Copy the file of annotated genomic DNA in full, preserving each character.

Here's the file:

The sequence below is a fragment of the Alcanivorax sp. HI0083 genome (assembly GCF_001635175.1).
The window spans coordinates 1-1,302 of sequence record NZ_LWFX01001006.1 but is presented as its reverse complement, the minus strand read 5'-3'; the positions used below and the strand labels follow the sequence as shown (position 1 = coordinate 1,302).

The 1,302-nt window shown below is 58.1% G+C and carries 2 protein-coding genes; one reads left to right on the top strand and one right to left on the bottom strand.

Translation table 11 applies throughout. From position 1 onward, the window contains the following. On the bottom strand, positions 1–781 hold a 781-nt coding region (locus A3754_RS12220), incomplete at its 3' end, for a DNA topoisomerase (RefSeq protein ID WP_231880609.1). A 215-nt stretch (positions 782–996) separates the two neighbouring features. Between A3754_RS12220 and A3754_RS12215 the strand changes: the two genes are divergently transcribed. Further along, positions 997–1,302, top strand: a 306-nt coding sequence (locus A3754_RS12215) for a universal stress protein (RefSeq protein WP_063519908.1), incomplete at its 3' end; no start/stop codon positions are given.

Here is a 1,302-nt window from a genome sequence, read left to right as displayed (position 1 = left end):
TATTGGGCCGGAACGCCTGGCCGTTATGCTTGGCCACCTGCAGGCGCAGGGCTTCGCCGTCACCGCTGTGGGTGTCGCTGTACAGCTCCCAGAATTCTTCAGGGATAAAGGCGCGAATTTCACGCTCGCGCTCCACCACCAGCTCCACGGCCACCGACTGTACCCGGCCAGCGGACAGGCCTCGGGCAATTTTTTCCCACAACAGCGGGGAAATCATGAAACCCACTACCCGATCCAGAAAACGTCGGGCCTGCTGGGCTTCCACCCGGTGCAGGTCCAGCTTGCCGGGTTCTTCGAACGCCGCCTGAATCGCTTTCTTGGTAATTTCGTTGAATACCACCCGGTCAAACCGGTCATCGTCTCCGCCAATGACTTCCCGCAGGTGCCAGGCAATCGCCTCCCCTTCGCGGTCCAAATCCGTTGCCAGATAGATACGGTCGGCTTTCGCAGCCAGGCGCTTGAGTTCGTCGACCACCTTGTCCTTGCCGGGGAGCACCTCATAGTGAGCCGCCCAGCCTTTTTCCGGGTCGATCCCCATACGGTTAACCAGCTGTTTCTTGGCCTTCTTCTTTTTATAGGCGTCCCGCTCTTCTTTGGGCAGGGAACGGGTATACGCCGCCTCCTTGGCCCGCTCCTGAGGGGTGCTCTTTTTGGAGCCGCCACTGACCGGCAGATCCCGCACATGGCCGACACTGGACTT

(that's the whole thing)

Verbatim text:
The sequence below is a fragment of the Alcanivorax sp. HI0083 genome (assembly GCF_001635175.1).
The window spans coordinates 1-1,302 of sequence record NZ_LWFX01001006.1 but is presented as its reverse complement, the minus strand read 5'-3'; the positions used below and the strand labels follow the sequence as shown (position 1 = coordinate 1,302).

The 1,302-nt window shown below is 58.1% G+C and carries 2 protein-coding genes; one reads left to right on the top strand and one right to left on the bottom strand.

Translation table 11 applies throughout. From position 1 onward, the window contains the following. On the bottom strand, positions 1–781 hold a 781-nt coding region (locus A3754_RS12220), incomplete at its 3' end, for a DNA topoisomerase (RefSeq protein ID WP_231880609.1). A 215-nt stretch (positions 782–996) separates the two neighbouring features. Between A3754_RS12220 and A3754_RS12215 the strand changes: the two genes are divergently transcribed. Further along, positions 997–1,302, top strand: a 306-nt coding sequence (locus A3754_RS12215) for a universal stress protein (RefSeq protein WP_063519908.1), incomplete at its 3' end; no start/stop codon positions are given.

Here is a 1,302-nt window from a genome sequence, read left to right as displayed (position 1 = left end):
TATTGGGCCGGAACGCCTGGCCGTTATGCTTGGCCACCTGCAGGCGCAGGGCTTCGCCGTCACCGCTGTGGGTGTCGCTGTACAGCTCCCAGAATTCTTCAGGGATAAAGGCGCGAATTTCACGCTCGCGCTCCACCACCAGCTCCACGGCCACCGACTGTACCCGGCCAGCGGACAGGCCTCGGGCAATTTTTTCCCACAACAGCGGGGAAATCATGAAACCCACTACCCGATCCAGAAAACGTCGGGCCTGCTGGGCTTCCACCCGGTGCAGGTCCAGCTTGCCGGGTTCTTCGAACGCCGCCTGAATCGCTTTCTTGGTAATTTCGTTGAATACCACCCGGTCAAACCGGTCATCGTCTCCGCCAATGACTTCCCGCAGGTGCCAGGCAATCGCCTCCCCTTCGCGGTCCAAATCCGTTGCCAGATAGATACGGTCGGCTTTCGCAGCCAGGCGCTTGAGTTCGTCGACCACCTTGTCCTTGCCGGGGAGCACCTCATAGTGAGCCGCCCAGCCTTTTTCCGGGTCGATCCCCATACGGTTAACCAGCTGTTTCTTGGCCTTCTTCTTTTTATAGGCGTCCCGCTCTTCTTTGGGCAGGGAACGGGTATACGCCGCCTCCTTGGCCCGCTCCTGAGGGGTGCTCTTTTTGGAGCCGCCACTGACCGGCAGATCCCGCACATGGCCGACACTGGACTT